When we raised our A, it’s like, “We’re still at a place where we could pull back growth and we could get profitability.” At every round, it was like, “There’s an opportunity for us to continue to grow really fast and we should probably go hire more people. If we do, I’m sure we can actually get the revenue from it.” We got a little bit more confidence with taking on a little bit of cash, and then we took a little bit more and then we took a little bit more. I think it was really the last round that we felt like, “At this point, we are committed to going public fully.”
Now, it’s just about how do we have the right partners? How do we make sure we capitalize the business correctly? Not overdilute, not over-raise, and still drive the business to a place where also we can get back to profitability because we’re going to have to at some point especially, if we go towards public.
I’ve looked at other companies where they raise a ton of money, they get really bloated, they over hire and then they have to do this crazy swing to get back to public. They hire a bunch of people and there’s a bunch of access swung and culture goes to hell and it’s a bit tough. We’re really trying to be thoughtful about the path towards public from here.
One other thing that I think is interesting is when we raised our A, we had a number of other offers that came in much higher. We had a couple that were super high and we had a couple that were low and we had a couple in the middle. We really optimized for adding a human that could add to our board that would help us through that phase of our business. We added Ilya from Matrix Partners and he’s just a really great cultural fit for us at that time of the business and today.
We had one other earlier board member who we brought in through the seed who is a little bit frustrated like, “We could get a much higher valuation. What are we doing?” We said, “Look, we’re not on the treadmill, yet. We don’t really want to fully try and go and maximize value and put ourselves on this really high expectation. We want to raise capital and get the right partner so that we can make sure we’re getting the R&D part of our business in place and really getting the right foundation and another great person to just give us advice, a mentor.” That worked and the same thing actually happened.
The next one with ACZZ. There have always been people who have come in at higher valuations, but it’s like, “We really wanted a partner who knew enterprise super well.” We brought in Martin from ACZZ, again, super helpful. That whole ACZZ has been extremely helpful for us as a company with their operating team. I think every round, you have to think through, it’s more than just capital. You have to think through exactly what it is that you want in those. I think as we get to larger and larger sizes, it does become more about capital, about valuation, as well. Every single round we’ve had a very different strategy or tactic.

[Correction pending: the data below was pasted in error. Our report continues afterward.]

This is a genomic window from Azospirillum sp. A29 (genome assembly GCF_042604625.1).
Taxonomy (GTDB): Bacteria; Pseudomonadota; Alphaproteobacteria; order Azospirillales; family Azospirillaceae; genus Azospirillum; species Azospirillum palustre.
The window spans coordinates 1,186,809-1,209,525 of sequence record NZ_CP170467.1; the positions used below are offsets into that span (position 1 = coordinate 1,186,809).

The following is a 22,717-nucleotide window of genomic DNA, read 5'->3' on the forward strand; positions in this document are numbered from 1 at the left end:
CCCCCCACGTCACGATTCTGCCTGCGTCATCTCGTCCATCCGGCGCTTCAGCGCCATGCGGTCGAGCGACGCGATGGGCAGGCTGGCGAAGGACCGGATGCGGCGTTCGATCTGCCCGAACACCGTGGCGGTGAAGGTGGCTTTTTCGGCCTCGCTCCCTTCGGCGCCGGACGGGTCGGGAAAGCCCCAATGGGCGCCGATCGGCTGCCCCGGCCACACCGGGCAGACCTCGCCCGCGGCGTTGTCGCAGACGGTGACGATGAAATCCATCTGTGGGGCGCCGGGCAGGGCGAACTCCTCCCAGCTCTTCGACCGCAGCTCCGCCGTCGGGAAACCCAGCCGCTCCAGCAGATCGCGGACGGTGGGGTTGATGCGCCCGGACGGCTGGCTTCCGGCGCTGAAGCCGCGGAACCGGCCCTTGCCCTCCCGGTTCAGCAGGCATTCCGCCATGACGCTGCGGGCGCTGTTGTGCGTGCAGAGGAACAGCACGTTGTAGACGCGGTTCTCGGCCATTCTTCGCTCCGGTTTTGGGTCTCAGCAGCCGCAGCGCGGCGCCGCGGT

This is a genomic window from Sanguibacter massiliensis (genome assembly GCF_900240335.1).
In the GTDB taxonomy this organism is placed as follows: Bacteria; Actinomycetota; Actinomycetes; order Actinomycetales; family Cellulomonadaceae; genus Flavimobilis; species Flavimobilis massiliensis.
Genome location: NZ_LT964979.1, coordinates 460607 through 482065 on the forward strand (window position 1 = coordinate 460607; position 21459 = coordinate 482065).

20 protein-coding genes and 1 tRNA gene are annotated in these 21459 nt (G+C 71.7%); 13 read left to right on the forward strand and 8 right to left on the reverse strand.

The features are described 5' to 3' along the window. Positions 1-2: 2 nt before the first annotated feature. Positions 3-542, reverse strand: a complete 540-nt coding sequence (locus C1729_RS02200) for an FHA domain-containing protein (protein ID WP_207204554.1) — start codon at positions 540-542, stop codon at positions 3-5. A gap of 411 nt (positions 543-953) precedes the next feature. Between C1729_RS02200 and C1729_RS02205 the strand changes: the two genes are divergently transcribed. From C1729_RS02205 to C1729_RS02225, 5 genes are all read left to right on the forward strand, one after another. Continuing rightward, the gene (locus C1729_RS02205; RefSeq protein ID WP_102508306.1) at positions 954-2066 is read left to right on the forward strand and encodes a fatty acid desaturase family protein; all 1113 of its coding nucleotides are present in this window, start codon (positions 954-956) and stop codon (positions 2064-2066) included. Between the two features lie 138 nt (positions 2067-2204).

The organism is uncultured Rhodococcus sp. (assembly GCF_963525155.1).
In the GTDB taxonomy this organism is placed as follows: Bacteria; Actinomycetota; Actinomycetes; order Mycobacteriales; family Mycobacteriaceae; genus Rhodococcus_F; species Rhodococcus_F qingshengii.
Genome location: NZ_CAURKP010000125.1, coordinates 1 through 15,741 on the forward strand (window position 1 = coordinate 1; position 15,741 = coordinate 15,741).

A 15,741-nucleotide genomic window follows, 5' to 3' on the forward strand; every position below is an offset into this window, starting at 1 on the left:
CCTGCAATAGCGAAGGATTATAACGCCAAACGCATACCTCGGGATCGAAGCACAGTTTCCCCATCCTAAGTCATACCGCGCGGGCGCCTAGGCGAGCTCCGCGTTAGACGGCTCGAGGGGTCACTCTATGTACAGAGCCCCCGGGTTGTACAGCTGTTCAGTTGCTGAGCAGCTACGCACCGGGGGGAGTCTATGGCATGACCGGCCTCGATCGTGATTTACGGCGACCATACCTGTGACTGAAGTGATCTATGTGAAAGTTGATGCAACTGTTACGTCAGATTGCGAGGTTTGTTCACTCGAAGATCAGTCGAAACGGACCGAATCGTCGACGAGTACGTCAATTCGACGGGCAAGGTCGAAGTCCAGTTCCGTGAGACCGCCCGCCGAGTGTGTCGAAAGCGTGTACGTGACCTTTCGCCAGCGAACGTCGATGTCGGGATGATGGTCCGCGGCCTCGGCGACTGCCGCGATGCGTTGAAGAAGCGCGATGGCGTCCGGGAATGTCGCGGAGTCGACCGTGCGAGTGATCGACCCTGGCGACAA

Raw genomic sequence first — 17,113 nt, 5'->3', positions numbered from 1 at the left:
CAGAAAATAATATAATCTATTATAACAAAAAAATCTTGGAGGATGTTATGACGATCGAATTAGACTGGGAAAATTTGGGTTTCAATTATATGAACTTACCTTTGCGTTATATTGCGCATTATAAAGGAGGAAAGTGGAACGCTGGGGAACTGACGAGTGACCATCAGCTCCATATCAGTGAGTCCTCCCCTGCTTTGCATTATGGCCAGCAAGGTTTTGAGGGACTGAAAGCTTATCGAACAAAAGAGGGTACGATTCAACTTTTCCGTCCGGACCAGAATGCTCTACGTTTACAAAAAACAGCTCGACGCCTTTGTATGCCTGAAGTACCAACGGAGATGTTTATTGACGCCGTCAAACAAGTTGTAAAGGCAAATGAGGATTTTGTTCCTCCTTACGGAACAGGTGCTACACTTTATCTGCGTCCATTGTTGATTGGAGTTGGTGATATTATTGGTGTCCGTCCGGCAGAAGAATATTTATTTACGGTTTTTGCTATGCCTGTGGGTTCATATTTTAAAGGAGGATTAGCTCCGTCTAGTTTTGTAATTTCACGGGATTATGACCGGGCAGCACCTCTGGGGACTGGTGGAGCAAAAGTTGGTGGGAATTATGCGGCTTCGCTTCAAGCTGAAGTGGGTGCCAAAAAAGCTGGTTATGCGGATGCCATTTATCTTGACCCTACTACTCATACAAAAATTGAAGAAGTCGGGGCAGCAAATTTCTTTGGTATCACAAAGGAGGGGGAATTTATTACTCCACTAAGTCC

It’s interesting that you guys were aware of that, but I think it’s also interesting that you even explained it to some of your early board members, like, why we’re doing some of these things. Because the reality is opinions are like assholes. We’ve all got one and we can get that advice and opinions, but if it’s not directed in the vision of where you’re going or why we’re doing stuff, it can often just pull you off track. Sometimes they’re not doing it out of malice or if they’re not clear on the direction, they’re going to give you advice with the direction they think you’re going in. I assume that’s the Board of Directors now versus Advisory Board, or is it more Advisory?
We have a full Board of Directors now. We have a couple observers, and we have two independents and two VCs, and then George and I and a couple.
How do you work with the board where there’s a balance of getting some advice and there’s a balance of the compliance and regulatory and risk? Do you go the Board of Directors for advice and for strategic or do you go to them offline for that?
The board that we put together, our strategy was to try and put a bunch of very bright people who will help us on the board. Everyone that we have on the board was an operator at some point. Most of them were all CEOs before at some point. We optimized very heavily for that because we wanted to be able to use them as mentors and as folks to be advisors for us. Largely, we’ve done that. I would say we’re very transparent with everyone on our board about everything.
I’ve heard about companies that have problems and they hide it, and then they try and hide it and eventually it shows up, and it’s like this big problem. We’ve been maybe almost overly transparent about these things. We have a lot of trust, and we get a lot of feedback. It has been very helpful for us. I think at some point, once we go towards a public offering everything else, we’ll have to move more towards compliance and then politics groups in and there’s all that stuff that probably ensues from there.